Ben Wilson simmers over the recent Richard III controversy
As a disabled person and a Shakespeare nerd, I struggle with Richard III. It’s a really tricky play. Part of me wants to tear it up and never see it again because it’s strewn with vile ableism from start to finish. My soul sinks every time a new production of Richard III is announced because you just know there’ll be another celebrity cripping up and more harmful stereotypes about disabled people will be reinforced for another generation
I’ve watched productions that only work if you accept the basic premise that disabled people are fundamentally unlovable and a burden on society. That a play with those ideas at its core is at the heart of British theatre and literature’s canon with the glitterati fighting over who gets to play the central role next breaks my heart.
But on the other hand, at the heart of the British theatrical canon is a disabled character, and it’s one of the greatest roles ever written. How cool is that? Here’s a disabled man who wrestles with things that all disabled people wrestle with, who is mocked, scorned, and disrespected and who is underestimated because of his impairment. The fire that this lights up inside him motivates him to rip the world apart.
In the same way that my heart sinks every time a production fails to take seriously the nuanced and difficult issues of disability discussed in the play, my heart soared with joy when I watched Arthur Hughes perform that role at the RSC in 2023. A disabled actor, a brilliant disabled actor, who I admire with all my heart, bringing such nuance and holding all of those difficult and traumatic ideas together with such grace and finesse. That made me believe that this play should not be removed from the canon. It showed me how beautiful this play can be, and how useful it can be in the battle for a better world for disabled people. But only if put in the hands of a talented disabled performer.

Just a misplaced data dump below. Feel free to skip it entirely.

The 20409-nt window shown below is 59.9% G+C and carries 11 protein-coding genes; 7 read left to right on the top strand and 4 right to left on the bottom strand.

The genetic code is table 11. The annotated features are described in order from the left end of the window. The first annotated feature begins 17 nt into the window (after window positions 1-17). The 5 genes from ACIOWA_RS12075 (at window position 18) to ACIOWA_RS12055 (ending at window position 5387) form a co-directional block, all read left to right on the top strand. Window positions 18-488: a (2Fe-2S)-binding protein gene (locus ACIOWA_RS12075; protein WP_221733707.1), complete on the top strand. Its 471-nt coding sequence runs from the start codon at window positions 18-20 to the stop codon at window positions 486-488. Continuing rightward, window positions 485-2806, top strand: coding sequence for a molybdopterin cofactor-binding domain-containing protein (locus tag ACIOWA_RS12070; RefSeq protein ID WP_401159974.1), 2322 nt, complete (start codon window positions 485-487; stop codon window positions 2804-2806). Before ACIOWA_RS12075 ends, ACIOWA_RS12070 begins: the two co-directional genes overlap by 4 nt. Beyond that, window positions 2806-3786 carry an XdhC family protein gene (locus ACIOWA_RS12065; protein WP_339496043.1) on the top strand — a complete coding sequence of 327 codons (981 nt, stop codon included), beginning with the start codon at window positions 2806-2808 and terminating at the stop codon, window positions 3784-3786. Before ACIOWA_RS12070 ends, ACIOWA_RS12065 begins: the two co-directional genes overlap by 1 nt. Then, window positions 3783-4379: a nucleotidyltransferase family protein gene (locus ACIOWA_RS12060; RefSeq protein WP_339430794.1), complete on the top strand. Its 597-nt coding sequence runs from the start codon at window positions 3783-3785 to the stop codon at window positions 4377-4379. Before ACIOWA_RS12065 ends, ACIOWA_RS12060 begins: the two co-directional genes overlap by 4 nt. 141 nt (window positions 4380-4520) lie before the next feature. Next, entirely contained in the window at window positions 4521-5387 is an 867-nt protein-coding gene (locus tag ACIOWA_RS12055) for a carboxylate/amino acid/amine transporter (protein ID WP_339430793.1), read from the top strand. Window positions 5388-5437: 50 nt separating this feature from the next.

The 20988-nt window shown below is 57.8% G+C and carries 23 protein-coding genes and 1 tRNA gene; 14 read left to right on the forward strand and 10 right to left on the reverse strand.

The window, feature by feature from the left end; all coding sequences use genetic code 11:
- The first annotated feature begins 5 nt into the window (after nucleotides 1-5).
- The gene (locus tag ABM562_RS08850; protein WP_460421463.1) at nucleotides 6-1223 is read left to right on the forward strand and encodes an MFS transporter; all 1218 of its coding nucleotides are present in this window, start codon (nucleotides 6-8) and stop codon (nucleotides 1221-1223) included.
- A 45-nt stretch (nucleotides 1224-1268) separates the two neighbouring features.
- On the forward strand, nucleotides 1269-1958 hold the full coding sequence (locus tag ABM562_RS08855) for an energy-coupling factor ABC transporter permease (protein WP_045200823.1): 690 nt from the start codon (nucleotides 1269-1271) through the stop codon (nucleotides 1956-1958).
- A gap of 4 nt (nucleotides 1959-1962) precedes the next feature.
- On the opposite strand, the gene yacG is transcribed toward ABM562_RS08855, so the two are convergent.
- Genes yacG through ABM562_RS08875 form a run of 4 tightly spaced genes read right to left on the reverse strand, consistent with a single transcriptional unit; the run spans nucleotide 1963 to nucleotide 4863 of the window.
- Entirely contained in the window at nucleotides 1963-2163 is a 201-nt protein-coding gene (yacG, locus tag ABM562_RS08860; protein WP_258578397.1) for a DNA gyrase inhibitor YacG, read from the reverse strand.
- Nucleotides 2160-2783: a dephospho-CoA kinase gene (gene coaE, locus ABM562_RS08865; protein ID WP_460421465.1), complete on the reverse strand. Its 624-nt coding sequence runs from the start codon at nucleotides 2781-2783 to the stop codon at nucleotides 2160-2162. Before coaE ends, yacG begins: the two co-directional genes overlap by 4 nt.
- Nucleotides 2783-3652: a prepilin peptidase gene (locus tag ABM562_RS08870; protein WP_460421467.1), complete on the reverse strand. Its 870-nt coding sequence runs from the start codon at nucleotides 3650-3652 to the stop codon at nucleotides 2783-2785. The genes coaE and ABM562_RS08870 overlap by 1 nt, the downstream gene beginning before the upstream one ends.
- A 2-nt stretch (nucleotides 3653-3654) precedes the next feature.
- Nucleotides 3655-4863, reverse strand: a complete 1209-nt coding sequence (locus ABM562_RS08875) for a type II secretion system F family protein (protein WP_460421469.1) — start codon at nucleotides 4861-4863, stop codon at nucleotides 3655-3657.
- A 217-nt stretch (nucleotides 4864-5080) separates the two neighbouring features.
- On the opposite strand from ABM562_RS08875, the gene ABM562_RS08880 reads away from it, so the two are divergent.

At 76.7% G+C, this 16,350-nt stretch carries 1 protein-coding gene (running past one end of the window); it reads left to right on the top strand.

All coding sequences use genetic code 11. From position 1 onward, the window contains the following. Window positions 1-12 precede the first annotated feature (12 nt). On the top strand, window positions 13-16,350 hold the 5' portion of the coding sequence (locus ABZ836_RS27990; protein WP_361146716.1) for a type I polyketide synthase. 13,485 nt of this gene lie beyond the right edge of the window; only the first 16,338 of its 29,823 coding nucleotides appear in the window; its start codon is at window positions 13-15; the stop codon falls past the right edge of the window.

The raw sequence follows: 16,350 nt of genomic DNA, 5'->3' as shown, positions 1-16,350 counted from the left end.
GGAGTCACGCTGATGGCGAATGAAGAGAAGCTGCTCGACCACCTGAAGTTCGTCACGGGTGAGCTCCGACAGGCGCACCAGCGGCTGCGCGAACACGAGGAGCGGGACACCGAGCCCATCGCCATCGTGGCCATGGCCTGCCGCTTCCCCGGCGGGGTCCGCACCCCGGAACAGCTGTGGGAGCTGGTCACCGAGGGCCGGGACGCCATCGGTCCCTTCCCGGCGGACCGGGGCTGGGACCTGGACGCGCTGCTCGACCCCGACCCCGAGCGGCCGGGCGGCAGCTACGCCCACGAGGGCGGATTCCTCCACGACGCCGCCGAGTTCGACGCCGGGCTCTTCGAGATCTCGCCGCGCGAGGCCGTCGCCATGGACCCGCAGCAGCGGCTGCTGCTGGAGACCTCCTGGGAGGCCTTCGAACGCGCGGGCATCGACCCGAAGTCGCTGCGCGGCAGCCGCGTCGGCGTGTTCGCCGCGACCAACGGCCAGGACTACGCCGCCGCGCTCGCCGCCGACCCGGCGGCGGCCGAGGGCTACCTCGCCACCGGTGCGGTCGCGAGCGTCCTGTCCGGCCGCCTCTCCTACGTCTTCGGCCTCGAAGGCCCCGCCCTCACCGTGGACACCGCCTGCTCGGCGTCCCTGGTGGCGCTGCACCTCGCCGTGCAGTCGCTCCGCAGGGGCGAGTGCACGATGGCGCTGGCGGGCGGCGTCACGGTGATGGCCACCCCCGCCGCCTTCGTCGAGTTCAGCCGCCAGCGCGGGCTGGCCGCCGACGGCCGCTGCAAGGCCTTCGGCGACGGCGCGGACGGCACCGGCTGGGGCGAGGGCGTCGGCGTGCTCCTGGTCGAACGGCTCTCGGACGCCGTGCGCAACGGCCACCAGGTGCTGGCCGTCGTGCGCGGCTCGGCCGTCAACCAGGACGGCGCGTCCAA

Watching that production showed me that Richard doesn’t have to be a caricature taken from us by non-disabled artists to keep us downtrodden. That character can be a symbol, and an angry cry for action on behalf of disabled people. It can be an examination of what happens to a disabled person when their sense of identity is ripped away from them by an ableist society.
Did the rest of the theatre industry learn from that production? It would seem not.
Productions of Richard III with non-disabled actors in the lead role, directed by non-disabled people and with no input from disabled artists continue to be produced up and down the country. This week The Globe announced their new season, and their artistic director Michelle Terry will be playing the role of Richard III. For an artistic director to ignore the vital demands of the disabled community and not only cast a non-disabled actor, but for that non-disabled actor to be themselves, feels incredibly disempowering and disrespectful.
I thought the battle for Richard III was starting to be won, but this feels like taking about 10 steps backwards. Combine this with the recent announcement of not one, but two new productions of Oedipus, starring sighted actors in one of the few iconic blind characters is enough to make you lose all hope.
Theatre industry. Be better. Do better.
At it’s best this industry can be part of the battle to make society a more equal and fairer place. But yet again when it comes to disabled representation, not only is the theatre industry not part of a solution, but it’s very much leading the way in being the problem.
Ben Wilson, January 2024